argue is that simultaneous volcanism in adjacent Nyiragongo and Nyamuragira, with magmas originating from different depths requires the presence of a heterogeneous mantle plume beneath the Tanzanian craton. This plume caused chemically distinctive volcanic provinces around the Tanzanian craton, in the Western and Kenya Rift.
The lavas of Nyiragongo are unique. It is the most fluid lava anyone has seen in the world. According to the new paper the lava derives directly from a mantle plume magma whereas the lava from Nyauragira is distinct from the Nyiragongo lavas and originating from lover depths, derived from a mixture of mantle plume magma and material from the crust and upper mantle. Flood basalt, which is thought to originate from mantle plumes, is also extremely fluid (hence the name). Nyiragongo's lava flows may race downhill at up to 100 km per hour.
The Nyiragongo volcano was the focus of global attention in January 2002 when its spectacular eruption caused a humanitarian crisis as the lava rapidly flowed through the city of Goma before draining into Lake Kivu to the south. The satellite image shows some lava flows from this eruption. much of the city was destroyed, including 4,500 buildings, 400,000 people were evacuated and 120,000 became homeless. Unfortunately this is also an area where a regional conflict is still going on. The humanitarian situation
(in the Nord-Kivu province) is still more or less hopeless. This, by the way, also means that study on the ground of the Virunga Mountains is practically impossible for the time being.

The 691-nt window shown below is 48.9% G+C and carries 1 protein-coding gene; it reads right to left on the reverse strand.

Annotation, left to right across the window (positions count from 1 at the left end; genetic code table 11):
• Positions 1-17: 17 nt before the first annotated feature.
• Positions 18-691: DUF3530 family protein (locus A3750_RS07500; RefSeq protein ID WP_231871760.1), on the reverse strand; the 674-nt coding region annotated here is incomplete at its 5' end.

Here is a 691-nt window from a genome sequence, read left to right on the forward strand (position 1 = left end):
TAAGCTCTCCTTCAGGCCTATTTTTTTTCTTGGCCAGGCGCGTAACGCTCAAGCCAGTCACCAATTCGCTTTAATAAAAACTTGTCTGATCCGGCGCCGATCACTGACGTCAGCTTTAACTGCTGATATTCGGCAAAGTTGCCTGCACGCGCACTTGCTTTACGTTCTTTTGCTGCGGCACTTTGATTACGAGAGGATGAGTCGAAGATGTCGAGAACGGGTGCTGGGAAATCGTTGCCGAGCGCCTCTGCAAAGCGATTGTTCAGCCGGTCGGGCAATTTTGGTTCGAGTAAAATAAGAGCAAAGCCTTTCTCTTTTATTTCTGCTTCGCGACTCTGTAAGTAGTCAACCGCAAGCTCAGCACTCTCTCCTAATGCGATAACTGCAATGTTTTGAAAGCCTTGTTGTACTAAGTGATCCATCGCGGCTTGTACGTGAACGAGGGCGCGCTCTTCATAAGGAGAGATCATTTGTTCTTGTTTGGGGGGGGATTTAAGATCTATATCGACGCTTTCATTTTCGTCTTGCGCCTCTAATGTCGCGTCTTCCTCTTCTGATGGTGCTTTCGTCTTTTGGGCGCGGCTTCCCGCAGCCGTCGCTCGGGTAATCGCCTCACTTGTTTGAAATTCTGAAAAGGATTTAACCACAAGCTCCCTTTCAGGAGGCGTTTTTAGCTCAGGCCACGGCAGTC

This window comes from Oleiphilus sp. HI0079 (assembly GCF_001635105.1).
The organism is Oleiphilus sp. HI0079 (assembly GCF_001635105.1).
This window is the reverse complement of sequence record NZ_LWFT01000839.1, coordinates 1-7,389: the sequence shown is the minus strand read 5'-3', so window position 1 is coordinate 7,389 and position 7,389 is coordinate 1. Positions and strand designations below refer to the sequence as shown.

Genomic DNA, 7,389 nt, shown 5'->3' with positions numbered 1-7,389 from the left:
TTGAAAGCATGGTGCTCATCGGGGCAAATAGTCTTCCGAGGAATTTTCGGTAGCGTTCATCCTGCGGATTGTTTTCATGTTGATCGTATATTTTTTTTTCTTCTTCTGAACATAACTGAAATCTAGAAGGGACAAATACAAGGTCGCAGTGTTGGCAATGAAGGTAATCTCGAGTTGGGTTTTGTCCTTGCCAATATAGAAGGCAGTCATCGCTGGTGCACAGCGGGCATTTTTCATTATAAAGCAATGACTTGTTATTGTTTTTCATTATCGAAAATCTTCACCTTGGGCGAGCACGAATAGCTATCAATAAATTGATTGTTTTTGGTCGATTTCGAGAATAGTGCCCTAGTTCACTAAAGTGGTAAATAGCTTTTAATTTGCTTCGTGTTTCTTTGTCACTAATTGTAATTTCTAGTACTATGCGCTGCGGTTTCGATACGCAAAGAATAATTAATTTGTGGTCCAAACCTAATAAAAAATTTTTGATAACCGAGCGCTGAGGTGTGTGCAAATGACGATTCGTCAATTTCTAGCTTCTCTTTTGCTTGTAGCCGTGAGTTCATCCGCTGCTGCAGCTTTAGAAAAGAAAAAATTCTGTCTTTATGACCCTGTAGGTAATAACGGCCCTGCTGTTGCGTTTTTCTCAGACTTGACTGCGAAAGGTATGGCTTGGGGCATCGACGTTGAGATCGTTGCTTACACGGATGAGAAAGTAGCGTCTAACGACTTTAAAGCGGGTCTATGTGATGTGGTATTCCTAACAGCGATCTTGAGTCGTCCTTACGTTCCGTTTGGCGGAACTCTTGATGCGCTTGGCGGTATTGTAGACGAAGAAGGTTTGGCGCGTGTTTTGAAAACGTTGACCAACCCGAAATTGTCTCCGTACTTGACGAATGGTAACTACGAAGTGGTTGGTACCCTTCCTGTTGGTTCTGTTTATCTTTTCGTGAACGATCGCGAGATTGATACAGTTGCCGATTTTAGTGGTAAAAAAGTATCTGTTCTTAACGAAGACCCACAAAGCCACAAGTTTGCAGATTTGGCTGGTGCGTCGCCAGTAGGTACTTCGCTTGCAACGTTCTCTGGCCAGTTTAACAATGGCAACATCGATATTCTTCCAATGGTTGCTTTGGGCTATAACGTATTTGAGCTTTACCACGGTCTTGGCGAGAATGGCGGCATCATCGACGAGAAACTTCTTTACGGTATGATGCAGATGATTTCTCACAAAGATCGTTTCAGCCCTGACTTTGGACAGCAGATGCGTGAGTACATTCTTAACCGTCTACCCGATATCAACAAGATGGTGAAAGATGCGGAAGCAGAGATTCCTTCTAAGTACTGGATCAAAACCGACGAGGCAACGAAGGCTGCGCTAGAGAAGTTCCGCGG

Ebinger & Sleep (1998) have suggested that magmatism throughout most of Africa could be related to a single deep mantle plume that initiated basalt volcanism in southern Ethiopia about 45 million years ago. George & Rogers (2002) have suggested that the southward migration of basalt activity from southern Ethiopia towards Tanzania reflects the northeastward movement of Africa over the Kenya plume for about 50 million years, whereas magmatism in northern Ethiopia reflects 30 million years of sustained activity of the Afar plume. Or do we have one, but discontinuous plume?
I would like to know where the “Nyiragongo” plume fits in?
We could also discuss tectonic plate names. Is the African plate one single plate, or should we distinguish between a western Nubian plate and an eastern Somali(an) plate, and is there a small Victoria plate in between (between the Western and Eastern Rift valleys)?Main references:Isotopic and geochemical evidence for a heterogeneous mantle plume origin of the Virunga volcanics, Western rift, East African Rift system
by Chakrabartia et al. in
Chemical Geology, Volume 259, Issues 3-4, 25 February 2009, Pages 273-289
doi:10.1016/j.chemgeo.2008.11.010 East African Rift System (EARS) Plume Structure: Insights from Quaternary Mafic Lavas of Turkana, Kenya
by Chakrabart et al. in
Journal of Petrology, volume 45, number 5 ,pp. 1069–1088 2004
Press release from University of Rochester: